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No, Democrats aren't 'racist' for wanting to oust Alvin Greene

Can we call off something, right now? Let's cease and desist pretending that Democrats oppose Alvin Green's, err, campaign for U.S. Senate in South Carolina because he's African American. TPM, which has become something of a one-stop shop for Greene news, links to Laura Ingraham's interview with the hapless candidate. Here's the interview, in which Ingraham mockingly asks Greene if he's been contacted by a series of Democratic leaders (botching the name of Democratic Whip Jim Clyburn in the process) and implies that white liberals are opposing him because of his race.

"Didn't you think Keith Olbermann was kind of dismissive toward you?" asks Ingraham. Later: "How is that progress for black Americans if they're trying to get you out of the race? ... The first African American president, and you're Alvin Greene, who is an American success story!"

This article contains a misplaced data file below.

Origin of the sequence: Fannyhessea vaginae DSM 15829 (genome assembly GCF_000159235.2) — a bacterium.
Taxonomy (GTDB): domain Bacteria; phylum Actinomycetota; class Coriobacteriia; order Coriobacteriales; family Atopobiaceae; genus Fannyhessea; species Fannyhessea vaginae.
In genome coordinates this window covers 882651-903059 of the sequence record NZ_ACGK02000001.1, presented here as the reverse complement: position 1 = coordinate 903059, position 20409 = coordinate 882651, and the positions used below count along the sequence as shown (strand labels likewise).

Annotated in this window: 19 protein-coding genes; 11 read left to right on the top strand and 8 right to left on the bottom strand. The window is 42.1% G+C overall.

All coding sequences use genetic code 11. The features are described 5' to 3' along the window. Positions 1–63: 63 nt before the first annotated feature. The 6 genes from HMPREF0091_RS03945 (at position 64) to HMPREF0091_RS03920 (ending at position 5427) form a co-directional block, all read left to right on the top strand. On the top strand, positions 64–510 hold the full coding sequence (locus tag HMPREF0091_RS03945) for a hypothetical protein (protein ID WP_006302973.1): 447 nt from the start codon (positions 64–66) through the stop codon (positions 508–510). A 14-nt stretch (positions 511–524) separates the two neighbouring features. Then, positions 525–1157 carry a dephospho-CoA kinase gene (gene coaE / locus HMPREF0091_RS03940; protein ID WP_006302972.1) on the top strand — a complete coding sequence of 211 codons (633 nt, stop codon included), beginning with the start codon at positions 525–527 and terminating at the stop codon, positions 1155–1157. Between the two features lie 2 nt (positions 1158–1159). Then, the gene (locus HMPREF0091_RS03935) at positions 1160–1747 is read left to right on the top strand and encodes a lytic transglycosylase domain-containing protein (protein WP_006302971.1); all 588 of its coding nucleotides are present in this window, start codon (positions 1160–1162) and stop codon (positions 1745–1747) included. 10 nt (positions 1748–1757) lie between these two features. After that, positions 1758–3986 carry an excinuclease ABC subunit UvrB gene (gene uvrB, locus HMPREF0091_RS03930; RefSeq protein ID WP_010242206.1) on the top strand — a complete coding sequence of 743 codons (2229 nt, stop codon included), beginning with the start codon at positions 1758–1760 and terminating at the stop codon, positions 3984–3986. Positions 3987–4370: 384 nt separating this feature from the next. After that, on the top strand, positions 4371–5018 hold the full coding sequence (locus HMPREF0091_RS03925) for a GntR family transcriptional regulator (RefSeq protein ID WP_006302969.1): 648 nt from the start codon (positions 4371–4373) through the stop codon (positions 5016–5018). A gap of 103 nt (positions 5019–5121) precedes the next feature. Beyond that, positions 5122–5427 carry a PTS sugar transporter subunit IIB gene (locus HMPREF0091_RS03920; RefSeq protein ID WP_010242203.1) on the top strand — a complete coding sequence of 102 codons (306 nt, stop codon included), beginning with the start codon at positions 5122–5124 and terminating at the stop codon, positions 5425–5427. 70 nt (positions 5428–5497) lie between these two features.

Look, Ingraham doesn't mean this. She gives the game away a bit by asking Greene about stagflation, reminiscent of the 1988 question about the G-7 that George Will posed to Jesse Jackson to make the candidate look stupid. She thinks he's stupid. But it's too irresistible to suggest that the party of Clyburn (D-S.C.) and the president is secretly racist, so she does so. Rush Limbaugh did the same thing, seeing "out and out racism coming from the Democrat Party here."

Who is this supposed to appeal to? It's far too patronizing to convince African Americans. I actually caught most of Greene's interview with Tom Joyner this week, after which Joyner and his hosts grimly discussed how depressing it was to see this buffoon earn the title of "first black U.S. Senate candidate in South Carolina history." Does it convince white conservatives?

If you can't say it without winking, don't say it at all.

By David Weigel  |  June 18, 2010; 3:50 PM ET
Categories:  2010 Election , Race  
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